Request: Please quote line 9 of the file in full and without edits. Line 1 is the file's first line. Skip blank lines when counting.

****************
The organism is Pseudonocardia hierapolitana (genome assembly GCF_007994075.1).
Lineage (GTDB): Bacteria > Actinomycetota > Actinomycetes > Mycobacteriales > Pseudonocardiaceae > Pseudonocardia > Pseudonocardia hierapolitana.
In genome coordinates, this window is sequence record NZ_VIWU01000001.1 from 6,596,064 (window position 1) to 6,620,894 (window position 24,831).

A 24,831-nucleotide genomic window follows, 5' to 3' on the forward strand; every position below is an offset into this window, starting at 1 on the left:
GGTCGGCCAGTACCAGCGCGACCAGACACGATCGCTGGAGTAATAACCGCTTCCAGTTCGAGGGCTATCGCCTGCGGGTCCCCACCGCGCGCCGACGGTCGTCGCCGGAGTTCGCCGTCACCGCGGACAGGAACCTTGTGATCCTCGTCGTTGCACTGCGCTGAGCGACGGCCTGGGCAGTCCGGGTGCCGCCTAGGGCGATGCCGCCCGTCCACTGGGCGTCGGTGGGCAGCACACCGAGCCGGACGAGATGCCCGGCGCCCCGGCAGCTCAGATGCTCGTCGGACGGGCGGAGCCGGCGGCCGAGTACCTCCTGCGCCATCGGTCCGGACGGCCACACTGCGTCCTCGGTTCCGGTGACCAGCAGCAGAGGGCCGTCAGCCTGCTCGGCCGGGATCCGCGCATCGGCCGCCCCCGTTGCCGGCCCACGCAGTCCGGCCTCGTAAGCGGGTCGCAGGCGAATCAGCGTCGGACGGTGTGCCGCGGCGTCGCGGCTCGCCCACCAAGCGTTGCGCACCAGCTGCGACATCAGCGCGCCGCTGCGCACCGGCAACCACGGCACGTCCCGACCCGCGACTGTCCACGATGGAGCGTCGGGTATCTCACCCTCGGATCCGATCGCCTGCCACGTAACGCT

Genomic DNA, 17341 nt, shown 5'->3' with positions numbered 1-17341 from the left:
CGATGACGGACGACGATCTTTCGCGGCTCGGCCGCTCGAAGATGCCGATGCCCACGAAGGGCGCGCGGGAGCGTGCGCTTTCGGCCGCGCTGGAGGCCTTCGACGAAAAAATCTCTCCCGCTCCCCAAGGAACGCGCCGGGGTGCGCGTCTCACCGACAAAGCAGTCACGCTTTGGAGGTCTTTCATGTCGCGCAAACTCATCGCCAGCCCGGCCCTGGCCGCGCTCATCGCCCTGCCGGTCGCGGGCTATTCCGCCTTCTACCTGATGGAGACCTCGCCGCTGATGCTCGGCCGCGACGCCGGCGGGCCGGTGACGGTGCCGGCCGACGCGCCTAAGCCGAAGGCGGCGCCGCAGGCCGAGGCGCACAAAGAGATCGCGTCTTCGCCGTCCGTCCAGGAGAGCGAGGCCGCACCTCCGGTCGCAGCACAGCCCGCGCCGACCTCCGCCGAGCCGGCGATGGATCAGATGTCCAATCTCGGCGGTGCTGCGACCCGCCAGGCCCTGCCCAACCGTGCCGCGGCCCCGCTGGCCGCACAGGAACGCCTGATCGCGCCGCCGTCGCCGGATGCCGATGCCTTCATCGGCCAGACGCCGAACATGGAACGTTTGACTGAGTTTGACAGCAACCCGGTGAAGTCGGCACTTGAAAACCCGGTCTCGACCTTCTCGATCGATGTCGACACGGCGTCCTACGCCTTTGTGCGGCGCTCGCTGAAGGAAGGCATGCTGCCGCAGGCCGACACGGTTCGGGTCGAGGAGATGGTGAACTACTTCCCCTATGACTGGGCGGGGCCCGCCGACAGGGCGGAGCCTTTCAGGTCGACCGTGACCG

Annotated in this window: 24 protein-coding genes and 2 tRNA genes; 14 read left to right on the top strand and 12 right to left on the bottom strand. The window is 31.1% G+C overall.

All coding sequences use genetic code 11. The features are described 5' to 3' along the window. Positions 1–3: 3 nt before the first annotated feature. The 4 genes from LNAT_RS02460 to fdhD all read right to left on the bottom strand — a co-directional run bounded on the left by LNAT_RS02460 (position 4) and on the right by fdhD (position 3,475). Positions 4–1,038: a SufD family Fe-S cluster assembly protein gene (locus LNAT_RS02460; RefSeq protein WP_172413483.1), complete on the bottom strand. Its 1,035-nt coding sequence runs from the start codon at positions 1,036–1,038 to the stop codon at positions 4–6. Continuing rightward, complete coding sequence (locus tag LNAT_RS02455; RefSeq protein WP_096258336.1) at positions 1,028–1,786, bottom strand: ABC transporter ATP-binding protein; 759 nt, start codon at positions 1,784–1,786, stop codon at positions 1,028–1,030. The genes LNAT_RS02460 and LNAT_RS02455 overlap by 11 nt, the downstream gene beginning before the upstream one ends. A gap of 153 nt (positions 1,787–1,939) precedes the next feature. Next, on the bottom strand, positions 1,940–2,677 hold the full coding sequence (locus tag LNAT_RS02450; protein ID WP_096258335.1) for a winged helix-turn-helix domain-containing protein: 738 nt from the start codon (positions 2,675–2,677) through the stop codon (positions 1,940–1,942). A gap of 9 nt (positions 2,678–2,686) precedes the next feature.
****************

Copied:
All coding sequences use genetic code 11. The features are described 5' to 3' along the window. Positions 1–3: 3 nt before the first annotated feature. The 4 genes from LNAT_RS02460 to fdhD all read right to left on the bottom strand — a co-directional run bounded on the left by LNAT_RS02460 (position 4) and on the right by fdhD (position 3,475). Positions 4–1,038: a SufD family Fe-S cluster assembly protein gene (locus LNAT_RS02460; RefSeq protein WP_172413483.1), complete on the bottom strand. Its 1,035-nt coding sequence runs from the start codon at positions 1,036–1,038 to the stop codon at positions 4–6. Continuing rightward, complete coding sequence (locus tag LNAT_RS02455; RefSeq protein WP_096258336.1) at positions 1,028–1,786, bottom strand: ABC transporter ATP-binding protein; 759 nt, start codon at positions 1,784–1,786, stop codon at positions 1,028–1,030. The genes LNAT_RS02460 and LNAT_RS02455 overlap by 11 nt, the downstream gene beginning before the upstream one ends. A gap of 153 nt (positions 1,787–1,939) precedes the next feature. Next, on the bottom strand, positions 1,940–2,677 hold the full coding sequence (locus tag LNAT_RS02450; protein ID WP_096258335.1) for a winged helix-turn-helix domain-containing protein: 738 nt from the start codon (positions 2,675–2,677) through the stop codon (positions 1,940–1,942). A gap of 9 nt (positions 2,678–2,686) precedes the next feature.